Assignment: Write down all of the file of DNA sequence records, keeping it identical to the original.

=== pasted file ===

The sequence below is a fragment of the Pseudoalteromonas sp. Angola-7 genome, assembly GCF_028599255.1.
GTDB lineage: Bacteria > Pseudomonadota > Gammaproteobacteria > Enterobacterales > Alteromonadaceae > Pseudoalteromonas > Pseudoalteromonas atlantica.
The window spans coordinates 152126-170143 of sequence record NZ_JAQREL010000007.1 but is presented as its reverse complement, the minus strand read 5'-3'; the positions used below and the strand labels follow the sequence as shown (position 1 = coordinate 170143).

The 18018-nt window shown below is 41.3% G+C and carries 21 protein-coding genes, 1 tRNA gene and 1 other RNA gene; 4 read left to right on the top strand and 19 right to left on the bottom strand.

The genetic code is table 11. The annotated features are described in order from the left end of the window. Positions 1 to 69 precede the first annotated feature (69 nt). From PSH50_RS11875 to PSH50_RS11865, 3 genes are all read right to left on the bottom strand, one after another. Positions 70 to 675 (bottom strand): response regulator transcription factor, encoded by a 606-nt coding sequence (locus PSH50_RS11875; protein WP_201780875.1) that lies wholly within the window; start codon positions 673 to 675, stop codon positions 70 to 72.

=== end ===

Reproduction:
The sequence below is a fragment of the Pseudoalteromonas sp. Angola-7 genome, assembly GCF_028599255.1.
GTDB lineage: Bacteria > Pseudomonadota > Gammaproteobacteria > Enterobacterales > Alteromonadaceae > Pseudoalteromonas > Pseudoalteromonas atlantica.
The window spans coordinates 152126-170143 of sequence record NZ_JAQREL010000007.1 but is presented as its reverse complement, the minus strand read 5'-3'; the positions used below and the strand labels follow the sequence as shown (position 1 = coordinate 170143).

The 18018-nt window shown below is 41.3% G+C and carries 21 protein-coding genes, 1 tRNA gene and 1 other RNA gene; 4 read left to right on the top strand and 19 right to left on the bottom strand.

The genetic code is table 11. The annotated features are described in order from the left end of the window. Positions 1 to 69 precede the first annotated feature (69 nt). From PSH50_RS11875 to PSH50_RS11865, 3 genes are all read right to left on the bottom strand, one after another. Positions 70 to 675 (bottom strand): response regulator transcription factor, encoded by a 606-nt coding sequence (locus PSH50_RS11875; protein WP_201780875.1) that lies wholly within the window; start codon positions 673 to 675, stop codon positions 70 to 72.